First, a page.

The USDA-NASS Cattle report was released last week and it reports the annual cattle inventory estimates for the U.S. There were no big surprises found in this report but it does provide support for the projections that cattle inventory is still expanding but at a slower rate than in past years.
Dissecting this report gives us a little more detail on specific numbers that are of interest to producers. The U.S. beef cow inventory was up 1.6 percent over January 1, 2017, to 31.7 million head. Perhaps the most positive (for prices) indication from this report was that beef replacement heifers were down 3.7 percent from last year to 6.1 million head. While beef replacements may have shrunk in 2017, this should not be confused with herd declines. Rather it should be attributed to slower growth during 2017. What does this mean for 2018? It’s hard to make very strong conclusions. Some will look at this report and suggest that herd expansion will end during 2018. However, the data suggest that low levels of expansion are still possible and maybe likely.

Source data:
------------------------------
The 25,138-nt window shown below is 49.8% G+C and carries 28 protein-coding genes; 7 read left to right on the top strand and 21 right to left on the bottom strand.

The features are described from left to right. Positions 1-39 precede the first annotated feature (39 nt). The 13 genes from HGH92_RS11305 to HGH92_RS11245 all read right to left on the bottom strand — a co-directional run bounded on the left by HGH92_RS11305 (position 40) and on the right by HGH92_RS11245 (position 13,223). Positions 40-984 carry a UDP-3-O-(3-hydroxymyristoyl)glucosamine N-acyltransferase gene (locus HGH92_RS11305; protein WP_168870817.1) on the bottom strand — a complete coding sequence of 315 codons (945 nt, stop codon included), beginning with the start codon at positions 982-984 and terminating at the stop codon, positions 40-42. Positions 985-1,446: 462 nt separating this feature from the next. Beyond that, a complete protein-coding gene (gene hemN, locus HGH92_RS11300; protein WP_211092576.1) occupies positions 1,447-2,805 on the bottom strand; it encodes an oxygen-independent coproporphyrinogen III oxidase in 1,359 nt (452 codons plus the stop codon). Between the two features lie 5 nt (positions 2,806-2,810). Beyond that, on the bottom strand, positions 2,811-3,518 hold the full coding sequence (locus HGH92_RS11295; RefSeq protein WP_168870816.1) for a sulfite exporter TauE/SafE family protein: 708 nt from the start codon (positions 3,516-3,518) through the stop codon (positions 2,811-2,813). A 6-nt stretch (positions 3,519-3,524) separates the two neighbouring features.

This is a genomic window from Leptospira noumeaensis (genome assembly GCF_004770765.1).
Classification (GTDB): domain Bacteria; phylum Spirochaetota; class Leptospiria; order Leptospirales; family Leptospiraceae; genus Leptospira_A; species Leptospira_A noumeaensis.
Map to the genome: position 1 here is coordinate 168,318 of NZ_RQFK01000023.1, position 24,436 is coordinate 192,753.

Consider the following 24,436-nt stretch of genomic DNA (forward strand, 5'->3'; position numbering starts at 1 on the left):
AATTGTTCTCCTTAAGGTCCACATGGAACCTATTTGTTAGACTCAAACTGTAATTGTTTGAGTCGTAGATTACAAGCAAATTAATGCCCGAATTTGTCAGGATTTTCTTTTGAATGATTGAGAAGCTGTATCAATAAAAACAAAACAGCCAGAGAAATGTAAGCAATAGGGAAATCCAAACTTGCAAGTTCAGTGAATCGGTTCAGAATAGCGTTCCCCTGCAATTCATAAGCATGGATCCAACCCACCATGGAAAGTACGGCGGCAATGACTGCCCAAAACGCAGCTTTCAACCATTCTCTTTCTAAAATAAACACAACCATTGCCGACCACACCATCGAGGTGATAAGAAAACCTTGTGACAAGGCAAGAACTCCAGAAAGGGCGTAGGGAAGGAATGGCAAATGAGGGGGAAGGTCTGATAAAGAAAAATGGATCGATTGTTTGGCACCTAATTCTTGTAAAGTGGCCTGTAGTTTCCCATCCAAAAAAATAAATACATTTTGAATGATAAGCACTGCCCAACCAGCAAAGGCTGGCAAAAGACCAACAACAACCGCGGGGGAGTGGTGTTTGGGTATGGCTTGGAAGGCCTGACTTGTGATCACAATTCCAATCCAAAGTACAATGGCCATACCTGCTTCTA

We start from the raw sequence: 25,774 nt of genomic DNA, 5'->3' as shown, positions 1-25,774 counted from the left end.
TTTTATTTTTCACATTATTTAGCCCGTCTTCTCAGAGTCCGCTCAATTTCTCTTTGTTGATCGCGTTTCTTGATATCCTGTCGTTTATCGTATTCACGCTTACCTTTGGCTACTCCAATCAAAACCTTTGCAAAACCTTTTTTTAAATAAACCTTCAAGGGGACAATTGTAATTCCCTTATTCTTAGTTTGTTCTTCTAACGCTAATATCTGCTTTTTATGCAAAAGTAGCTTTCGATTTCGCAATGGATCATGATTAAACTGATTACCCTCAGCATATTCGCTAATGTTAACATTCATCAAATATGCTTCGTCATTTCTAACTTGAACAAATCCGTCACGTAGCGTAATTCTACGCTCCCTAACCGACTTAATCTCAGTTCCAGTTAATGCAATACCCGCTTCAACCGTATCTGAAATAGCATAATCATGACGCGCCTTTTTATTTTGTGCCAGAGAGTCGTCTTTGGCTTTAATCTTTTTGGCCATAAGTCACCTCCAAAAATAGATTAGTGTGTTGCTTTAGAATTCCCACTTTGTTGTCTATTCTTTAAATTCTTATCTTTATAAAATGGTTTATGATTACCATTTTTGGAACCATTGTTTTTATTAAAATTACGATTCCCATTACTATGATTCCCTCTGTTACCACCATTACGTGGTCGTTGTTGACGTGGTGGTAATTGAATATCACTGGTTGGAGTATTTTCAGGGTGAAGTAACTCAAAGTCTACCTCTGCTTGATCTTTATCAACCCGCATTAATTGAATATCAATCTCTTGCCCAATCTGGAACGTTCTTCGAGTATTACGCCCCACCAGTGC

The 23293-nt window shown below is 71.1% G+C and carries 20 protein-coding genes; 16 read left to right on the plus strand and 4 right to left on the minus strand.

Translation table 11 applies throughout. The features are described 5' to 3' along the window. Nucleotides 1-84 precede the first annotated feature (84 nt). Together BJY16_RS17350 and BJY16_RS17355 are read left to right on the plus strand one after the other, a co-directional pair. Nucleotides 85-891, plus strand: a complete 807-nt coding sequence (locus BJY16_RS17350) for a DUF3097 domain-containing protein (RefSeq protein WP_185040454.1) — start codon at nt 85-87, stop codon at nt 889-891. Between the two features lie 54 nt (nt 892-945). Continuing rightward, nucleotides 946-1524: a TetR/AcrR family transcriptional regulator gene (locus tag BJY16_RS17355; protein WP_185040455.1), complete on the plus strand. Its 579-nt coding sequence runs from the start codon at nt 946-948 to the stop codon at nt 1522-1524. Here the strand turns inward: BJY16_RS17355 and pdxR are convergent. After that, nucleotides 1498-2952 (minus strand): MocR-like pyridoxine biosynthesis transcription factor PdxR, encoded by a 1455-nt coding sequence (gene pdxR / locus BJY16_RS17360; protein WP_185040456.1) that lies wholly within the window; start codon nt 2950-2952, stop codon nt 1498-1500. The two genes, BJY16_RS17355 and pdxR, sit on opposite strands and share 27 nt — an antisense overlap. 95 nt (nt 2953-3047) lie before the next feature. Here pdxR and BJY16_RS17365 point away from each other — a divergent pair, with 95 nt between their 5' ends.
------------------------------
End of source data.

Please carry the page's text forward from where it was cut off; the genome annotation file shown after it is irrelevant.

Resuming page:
The 2017 calf crop was 2 percent larger at 35.8 million head. The current larger beef cow inventory has set the stage for a larger calf crop in 2018. The report also showed feedlot inventory 7.2 percent to 14 million head. This feedlot inventory number is a little different from the monthly cattle on feed number because it includes all feedlots while the monthly report only surveys feedlots with over 1,000 head capacity.
We’ll dig into some of the state-by-state breakdowns next week. But my primary takeaway from this report is that any beef herd expansion in 2018 would likely be limited. However, that will obviously be driven by market conditions in 2018.